OKLAHOMA CITY, Okla. – Like she was shot out of a cannon, 19-year-old Kaylee Bryson rocketed toward the front of Friday’s POWRi Lucas Oil National Midget League feature in front of her home-state fans.
Perhaps more surprisingly, to both spectators and to herself, Bryson stayed there and ultimately notched a podium finish during the opening race of the seventh annual Turnpike Challenge.
Wheeling the Toyota-powered No. 71 JBL Bullet by Spike for KKM, Bryson started ninth in the 30-lap feature at I-44 Riverside Speedway, but slowly and methodically worked her way through the field.
She cracked the top five just past the mid-way point of the main event, but cautions inside the final 10 circuits helped her cause and lifted her even further up the order.
After passing teammate Cannon McIntosh for third on lap 20, Bryson was elevated to the runner-up spot when another driver from the KKM stable – Buddy Kofoid – slowed ahead of her with a flat tire.
That gave her a shot at race-long leader Logan Seavey on a restart with nine to go, and Bryson took full advantage. She got a run going down into the first corner, but Seavey hit a rut and his No. 19az jumped sideways, stalling Bryson’s momentum and allowing McIntosh back past her into the runner-up spot.
From there, Bryson stayed close to the top two but could get no closer to attempt another pass, earning a third-place finish in just her second event at the controls of a midget for team owner Keith Kunz.
Despite being pleased with the final result, Bryson believed she had a shot to steal the win in the final laps had the cards fallen her way on the lap-22 restart where she challenged Seavey for the lead.
“I had a really good run going off into turn one, but you know, that track is so rough and you can’t really know what the car in front of you is going to do,” Bryson explained. “You really don’t even know what your car might do if you hit a rut; you kind of get shuffled around and everything. But Logan just hit a rut and got sideways, and it slowed me up a little bit where Cannon and I got side by side and I lost ground.
“It is what it is. It’s racing,” she added. “I had my eyes on the win, because I was really wanting to do well, but I’m very happy with a third-place finish. I knew we’d be strong, but I wasn’t expecting a run like this to come this quickly.”
Friday was Bryson’s best-career finish with POWRi and one that she noted “was really big” for her confidence.
“This kind of a run is a huge confidence boost for me,” said Bryson. “It’s really big for a driver’s confidence, just being with a team like this, because you know your car is going to be good. In that kind of a situation, at that point, it’s all up to the driver, and that helps a lot knowing that you have everything you need in order to be successful.”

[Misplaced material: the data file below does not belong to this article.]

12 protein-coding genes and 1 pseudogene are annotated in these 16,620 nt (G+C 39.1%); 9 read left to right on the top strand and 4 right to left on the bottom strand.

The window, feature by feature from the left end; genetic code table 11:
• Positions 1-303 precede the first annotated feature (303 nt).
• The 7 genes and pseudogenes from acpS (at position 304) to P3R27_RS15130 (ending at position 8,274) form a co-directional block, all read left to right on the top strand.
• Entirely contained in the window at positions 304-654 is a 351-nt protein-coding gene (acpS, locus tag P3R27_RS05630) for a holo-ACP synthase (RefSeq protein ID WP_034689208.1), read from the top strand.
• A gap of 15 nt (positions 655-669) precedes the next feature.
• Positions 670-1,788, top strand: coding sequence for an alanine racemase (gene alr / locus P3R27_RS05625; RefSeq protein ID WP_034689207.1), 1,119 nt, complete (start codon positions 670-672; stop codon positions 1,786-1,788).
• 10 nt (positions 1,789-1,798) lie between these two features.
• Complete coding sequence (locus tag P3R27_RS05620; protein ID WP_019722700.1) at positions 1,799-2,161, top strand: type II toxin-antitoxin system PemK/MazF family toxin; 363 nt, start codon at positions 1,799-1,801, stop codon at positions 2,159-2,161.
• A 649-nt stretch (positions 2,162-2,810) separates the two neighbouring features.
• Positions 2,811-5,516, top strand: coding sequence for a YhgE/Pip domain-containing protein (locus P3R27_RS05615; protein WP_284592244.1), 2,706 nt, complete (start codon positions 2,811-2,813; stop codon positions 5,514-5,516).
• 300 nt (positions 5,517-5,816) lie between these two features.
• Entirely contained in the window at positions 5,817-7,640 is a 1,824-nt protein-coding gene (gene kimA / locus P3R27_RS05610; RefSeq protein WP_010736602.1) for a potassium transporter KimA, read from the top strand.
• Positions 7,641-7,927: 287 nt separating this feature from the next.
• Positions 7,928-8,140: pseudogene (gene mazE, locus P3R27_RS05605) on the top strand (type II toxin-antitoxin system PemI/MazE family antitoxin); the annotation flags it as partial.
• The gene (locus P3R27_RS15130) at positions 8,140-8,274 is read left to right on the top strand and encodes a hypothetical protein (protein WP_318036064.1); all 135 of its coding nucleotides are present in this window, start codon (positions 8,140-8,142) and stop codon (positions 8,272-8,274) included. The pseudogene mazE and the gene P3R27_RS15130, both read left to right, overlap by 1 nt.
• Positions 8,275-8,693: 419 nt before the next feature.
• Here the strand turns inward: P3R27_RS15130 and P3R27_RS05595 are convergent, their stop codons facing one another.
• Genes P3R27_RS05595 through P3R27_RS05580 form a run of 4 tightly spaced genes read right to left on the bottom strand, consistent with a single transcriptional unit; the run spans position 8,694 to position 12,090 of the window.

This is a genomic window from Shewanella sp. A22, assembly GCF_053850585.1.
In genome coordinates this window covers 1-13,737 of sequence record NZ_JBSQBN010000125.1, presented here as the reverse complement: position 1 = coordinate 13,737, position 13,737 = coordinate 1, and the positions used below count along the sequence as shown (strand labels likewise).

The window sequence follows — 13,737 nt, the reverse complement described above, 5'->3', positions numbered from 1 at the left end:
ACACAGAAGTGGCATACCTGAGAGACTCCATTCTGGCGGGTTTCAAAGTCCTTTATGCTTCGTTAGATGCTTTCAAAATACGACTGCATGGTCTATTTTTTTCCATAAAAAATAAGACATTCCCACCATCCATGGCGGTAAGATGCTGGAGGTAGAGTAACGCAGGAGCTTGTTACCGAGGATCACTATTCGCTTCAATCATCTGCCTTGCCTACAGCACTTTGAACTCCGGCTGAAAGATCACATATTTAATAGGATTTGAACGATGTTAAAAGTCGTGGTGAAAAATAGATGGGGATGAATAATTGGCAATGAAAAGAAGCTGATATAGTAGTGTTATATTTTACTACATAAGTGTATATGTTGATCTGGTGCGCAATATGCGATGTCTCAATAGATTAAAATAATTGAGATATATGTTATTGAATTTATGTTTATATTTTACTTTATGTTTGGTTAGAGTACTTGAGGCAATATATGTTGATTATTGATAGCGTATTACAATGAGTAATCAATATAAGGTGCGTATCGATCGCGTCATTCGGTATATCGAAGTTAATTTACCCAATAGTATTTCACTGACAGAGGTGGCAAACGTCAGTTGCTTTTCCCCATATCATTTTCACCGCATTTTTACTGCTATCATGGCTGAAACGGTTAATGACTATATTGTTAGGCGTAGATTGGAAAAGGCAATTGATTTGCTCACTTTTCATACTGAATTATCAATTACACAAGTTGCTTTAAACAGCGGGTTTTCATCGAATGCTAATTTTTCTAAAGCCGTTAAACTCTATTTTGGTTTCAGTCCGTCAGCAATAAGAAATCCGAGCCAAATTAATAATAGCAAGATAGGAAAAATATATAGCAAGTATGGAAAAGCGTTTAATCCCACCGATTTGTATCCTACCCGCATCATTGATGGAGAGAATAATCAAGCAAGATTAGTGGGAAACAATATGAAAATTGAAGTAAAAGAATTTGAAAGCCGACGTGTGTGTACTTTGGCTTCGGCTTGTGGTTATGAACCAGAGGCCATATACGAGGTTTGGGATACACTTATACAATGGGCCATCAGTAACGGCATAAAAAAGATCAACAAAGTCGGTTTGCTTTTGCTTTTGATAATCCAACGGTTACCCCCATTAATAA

It didn’t hurt either that Bryson, from nearby Muskogee, Okla., was racing at a fifth-mile track where she’d turned many laps in the past in micro sprints during the earlier years of her racing career.
“It was just nice being somewhere I’m familiar with. Port City, I’m super familiar there and that’ll be nice to get back to on Sunday, but I-44 is somewhere I’ve been a handful of times and it always helps having laps somewhere compared to going to a track I’ve never been at before and don’t necessarily know how to get around.
“That helped too, I think, in getting us a great finish Friday night.”
With one podium in her back pocket, Bryson is setting her sights on either tying or breaking the record for the best finish by a female driver in national midget competition – second by Holly Shelton in July of 2018 at Valley Speedway in Grain Valley, Mo.
However, she’s not stressing over if or when she’ll get to that point. She wants to keep her expectations modest and keep growing as she works through her first season with the KKM organization.
“There’s a part of me that is kind of bummed out, honestly, because I was really wanting to get second and I know I had a shot at the win, but third is good for us in our second race as a team,” Bryson noted. “I’m happy with it. As a race car driver, I’m always wanting to better myself and do better during the next race, so I have high expectations for myself … but we want to stay realistic too and know that we might not always have nights like Friday every single night.
“We’re just going to do the best we can and see how it all shakes out, but I’m really happy with how we’ve come out of the box.”